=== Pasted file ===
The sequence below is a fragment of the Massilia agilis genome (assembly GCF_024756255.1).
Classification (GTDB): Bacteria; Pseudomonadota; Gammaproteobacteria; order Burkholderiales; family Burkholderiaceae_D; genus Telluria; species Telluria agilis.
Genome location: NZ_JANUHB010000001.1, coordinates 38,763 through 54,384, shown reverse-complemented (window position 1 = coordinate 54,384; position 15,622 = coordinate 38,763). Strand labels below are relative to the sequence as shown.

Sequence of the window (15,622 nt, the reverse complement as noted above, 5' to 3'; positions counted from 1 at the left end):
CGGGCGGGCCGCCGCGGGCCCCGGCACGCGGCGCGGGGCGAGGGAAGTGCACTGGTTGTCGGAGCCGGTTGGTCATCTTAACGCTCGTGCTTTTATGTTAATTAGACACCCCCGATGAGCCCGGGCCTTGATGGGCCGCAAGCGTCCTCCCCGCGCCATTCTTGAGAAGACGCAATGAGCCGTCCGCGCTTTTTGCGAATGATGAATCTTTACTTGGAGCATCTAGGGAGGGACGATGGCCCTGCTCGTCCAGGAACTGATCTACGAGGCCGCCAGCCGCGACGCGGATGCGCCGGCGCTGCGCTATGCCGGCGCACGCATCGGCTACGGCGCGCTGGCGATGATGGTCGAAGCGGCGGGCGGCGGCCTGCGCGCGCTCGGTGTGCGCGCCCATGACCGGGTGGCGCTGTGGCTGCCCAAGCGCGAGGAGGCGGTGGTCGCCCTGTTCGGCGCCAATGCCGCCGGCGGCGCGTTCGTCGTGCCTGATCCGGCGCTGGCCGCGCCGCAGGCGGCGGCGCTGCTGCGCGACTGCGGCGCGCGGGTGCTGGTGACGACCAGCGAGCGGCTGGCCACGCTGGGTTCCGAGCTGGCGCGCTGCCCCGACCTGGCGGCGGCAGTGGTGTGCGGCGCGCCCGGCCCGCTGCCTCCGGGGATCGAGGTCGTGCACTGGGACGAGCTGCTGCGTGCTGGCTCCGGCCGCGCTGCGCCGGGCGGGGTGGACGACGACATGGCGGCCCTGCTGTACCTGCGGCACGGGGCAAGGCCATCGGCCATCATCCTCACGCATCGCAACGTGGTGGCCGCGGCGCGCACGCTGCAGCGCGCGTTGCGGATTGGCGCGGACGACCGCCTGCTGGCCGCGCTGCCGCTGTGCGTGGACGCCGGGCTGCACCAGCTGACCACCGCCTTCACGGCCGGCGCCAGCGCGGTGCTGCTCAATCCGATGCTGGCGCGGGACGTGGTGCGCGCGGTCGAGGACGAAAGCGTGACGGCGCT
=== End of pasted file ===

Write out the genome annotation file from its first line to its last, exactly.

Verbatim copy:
The sequence below is a fragment of the Massilia agilis genome (assembly GCF_024756255.1).
Classification (GTDB): Bacteria; Pseudomonadota; Gammaproteobacteria; order Burkholderiales; family Burkholderiaceae_D; genus Telluria; species Telluria agilis.
Genome location: NZ_JANUHB010000001.1, coordinates 38,763 through 54,384, shown reverse-complemented (window position 1 = coordinate 54,384; position 15,622 = coordinate 38,763). Strand labels below are relative to the sequence as shown.

Sequence of the window (15,622 nt, the reverse complement as noted above, 5' to 3'; positions counted from 1 at the left end):
CGGGCGGGCCGCCGCGGGCCCCGGCACGCGGCGCGGGGCGAGGGAAGTGCACTGGTTGTCGGAGCCGGTTGGTCATCTTAACGCTCGTGCTTTTATGTTAATTAGACACCCCCGATGAGCCCGGGCCTTGATGGGCCGCAAGCGTCCTCCCCGCGCCATTCTTGAGAAGACGCAATGAGCCGTCCGCGCTTTTTGCGAATGATGAATCTTTACTTGGAGCATCTAGGGAGGGACGATGGCCCTGCTCGTCCAGGAACTGATCTACGAGGCCGCCAGCCGCGACGCGGATGCGCCGGCGCTGCGCTATGCCGGCGCACGCATCGGCTACGGCGCGCTGGCGATGATGGTCGAAGCGGCGGGCGGCGGCCTGCGCGCGCTCGGTGTGCGCGCCCATGACCGGGTGGCGCTGTGGCTGCCCAAGCGCGAGGAGGCGGTGGTCGCCCTGTTCGGCGCCAATGCCGCCGGCGGCGCGTTCGTCGTGCCTGATCCGGCGCTGGCCGCGCCGCAGGCGGCGGCGCTGCTGCGCGACTGCGGCGCGCGGGTGCTGGTGACGACCAGCGAGCGGCTGGCCACGCTGGGTTCCGAGCTGGCGCGCTGCCCCGACCTGGCGGCGGCAGTGGTGTGCGGCGCGCCCGGCCCGCTGCCTCCGGGGATCGAGGTCGTGCACTGGGACGAGCTGCTGCGTGCTGGCTCCGGCCGCGCTGCGCCGGGCGGGGTGGACGACGACATGGCGGCCCTGCTGTACCTGCGGCACGGGGCAAGGCCATCGGCCATCATCCTCACGCATCGCAACGTGGTGGCCGCGGCGCGCACGCTGCAGCGCGCGTTGCGGATTGGCGCGGACGACCGCCTGCTGGCCGCGCTGCCGCTGTGCGTGGACGCCGGGCTGCACCAGCTGACCACCGCCTTCACGGCCGGCGCCAGCGCGGTGCTGCTCAATCCGATGCTGGCGCGGGACGTGGTGCGCGCGGTCGAGGACGAAAGCGTGACGGCGCT